[Answer: "Black walnut," Juglans nigra]

t's still winter, although I have paper-whites opening up in the yard, and red maples are already showing their bright flowers. Fragrant Daphnes and a few withering wintersweets are scattered around the neighborhood, and this afternoon we had a brilliant yellow crocus near the bird-bath. Here and there, the swelling bud of a daffodil. This is about the time I start getting serious cabin-fever, and longing for the spring, which is still a good 6 weeks off, so says the groundhog (one of them, anyway). Meanwhile, there's plenty of interesting botany. For instance, our taxonomy class is still studying winter twigs. You might not think that twigs are interesting, until you settle down and start examining them closely. This is the twig of an eastern North American deciduous tree. It occurs naturally from southern Ontario, west to Iowa, and is then broadly distributed all the way to northern Florida, preferring rich woods and floodplains. The buds of the twig are a bit odd, in being "naked," or without prominent scales. The buds themselves are somewhat velvety and gray, equipped with lots of soft hairs.

Leaf scars, indicating where last year's leaf was attached to the twig, are three-lobed. Perhaps the most significant thing about this twig is that its inner pith, right in the middle and revealed with a sharp knife (be careful!), is what we call "chambered," with a series of disklike, spongy segments, separated by discrete air chambers. (Not many twigs have this feature; the pith of most twigs is termed "continuous," that is, not divided into little chambers.) Otherwise, this is an easily identified tree. It has roughly checkered, dark bark. The trees are highly prized for their beautifully-grained wood, which is a somewhat "classic" source of fine veneer, cabinetry, and gunstocks, and which darkens somewhat as it ages. The wood is so highly prized that there have been instances of illicit harvest,

PHOTO BY LINDA LEE

or "tree rustling," for it. The tree's foliage is strongly and pleasantly aromatic, and each leaf is compound, with 12-20 or so tearshaped leaflets along the central, elongated midrib. Male flowers occur in elongated, scaly catkins in the spring, while the tiny female flowers occur in small clusters. Each developing fruit swells into a lemon-sized, nut-like structure, surrounded by a thick husk. By the middle of the summer, the fruit may be up to 3" in diameter, with a hard, lime-green skin. (By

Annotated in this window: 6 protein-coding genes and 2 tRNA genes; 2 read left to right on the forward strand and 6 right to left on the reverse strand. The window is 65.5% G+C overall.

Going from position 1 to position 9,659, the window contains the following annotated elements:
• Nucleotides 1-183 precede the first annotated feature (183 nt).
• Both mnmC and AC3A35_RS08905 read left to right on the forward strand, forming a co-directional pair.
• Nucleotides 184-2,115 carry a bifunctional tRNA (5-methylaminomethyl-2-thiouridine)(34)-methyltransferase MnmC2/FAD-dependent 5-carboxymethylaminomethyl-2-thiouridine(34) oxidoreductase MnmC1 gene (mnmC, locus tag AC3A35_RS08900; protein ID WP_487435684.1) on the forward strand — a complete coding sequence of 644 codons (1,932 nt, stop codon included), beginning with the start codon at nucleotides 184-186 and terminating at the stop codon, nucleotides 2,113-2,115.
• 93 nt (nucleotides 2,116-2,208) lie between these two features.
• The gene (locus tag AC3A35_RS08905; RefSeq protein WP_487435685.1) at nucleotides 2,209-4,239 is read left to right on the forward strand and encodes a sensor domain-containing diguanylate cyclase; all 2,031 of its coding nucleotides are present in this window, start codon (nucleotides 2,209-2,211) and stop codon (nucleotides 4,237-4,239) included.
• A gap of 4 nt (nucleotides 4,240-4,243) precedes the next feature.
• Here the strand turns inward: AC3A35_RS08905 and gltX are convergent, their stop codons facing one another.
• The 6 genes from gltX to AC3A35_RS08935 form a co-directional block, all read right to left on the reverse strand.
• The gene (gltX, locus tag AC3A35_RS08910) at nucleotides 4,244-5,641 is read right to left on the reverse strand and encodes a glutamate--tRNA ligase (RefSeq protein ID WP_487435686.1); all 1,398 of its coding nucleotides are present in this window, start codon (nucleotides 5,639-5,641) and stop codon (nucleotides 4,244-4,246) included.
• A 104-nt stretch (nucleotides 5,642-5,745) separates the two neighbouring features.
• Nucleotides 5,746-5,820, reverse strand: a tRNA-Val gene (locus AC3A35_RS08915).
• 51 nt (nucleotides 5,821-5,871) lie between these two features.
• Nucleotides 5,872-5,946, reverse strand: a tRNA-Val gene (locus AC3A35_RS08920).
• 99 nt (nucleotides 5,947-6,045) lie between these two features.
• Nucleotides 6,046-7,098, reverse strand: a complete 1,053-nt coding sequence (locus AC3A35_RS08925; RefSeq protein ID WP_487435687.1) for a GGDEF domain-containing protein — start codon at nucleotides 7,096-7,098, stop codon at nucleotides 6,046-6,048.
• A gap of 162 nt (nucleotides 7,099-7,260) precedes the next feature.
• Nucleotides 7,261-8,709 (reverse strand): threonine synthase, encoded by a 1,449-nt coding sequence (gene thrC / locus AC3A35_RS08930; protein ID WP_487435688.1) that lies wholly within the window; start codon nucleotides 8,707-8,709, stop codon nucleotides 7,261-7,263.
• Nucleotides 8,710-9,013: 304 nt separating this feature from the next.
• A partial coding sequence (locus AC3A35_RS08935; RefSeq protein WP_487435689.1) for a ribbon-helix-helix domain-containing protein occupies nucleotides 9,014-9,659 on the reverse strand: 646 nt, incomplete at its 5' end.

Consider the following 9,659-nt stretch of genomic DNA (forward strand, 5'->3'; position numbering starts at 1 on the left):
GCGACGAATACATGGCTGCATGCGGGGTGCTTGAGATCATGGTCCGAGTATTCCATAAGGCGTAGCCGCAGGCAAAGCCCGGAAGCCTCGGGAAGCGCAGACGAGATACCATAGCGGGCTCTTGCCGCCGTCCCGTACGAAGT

the way, the genus name of this species, and its various relatives, refers to this massive nut-like structure, translating into the name "Jove's nut.") The skin of the developing fruit is fragrant, yielding a marvelous lemonyspicy fragrance when scratched. By late autumn, the fruits will turn dark, nearly black, and then fall. Go ahead and gather a basketful. There is a delicious kernel inside, but it is available only after getting through the husk. Put your gloves on to do this, as the husk is capable of dark stains. The kernel resides within a hard shell, but that can be cracked open, and then the sweet, nutritious meat can be picked out. John Nelson is the curator of the A. C. Moore Herbarium at the University of South Carolina, in the Department of Biological Sciences, Columbia SC 29208. As a public service, the Herbarium offers free plant identifications. For more information, visit www. herbarium.org, call 803-777-8196, or email nelson@sc.edu.

2205 Middle Street Suite 203 Sullivan’s Island, South Carolina 29482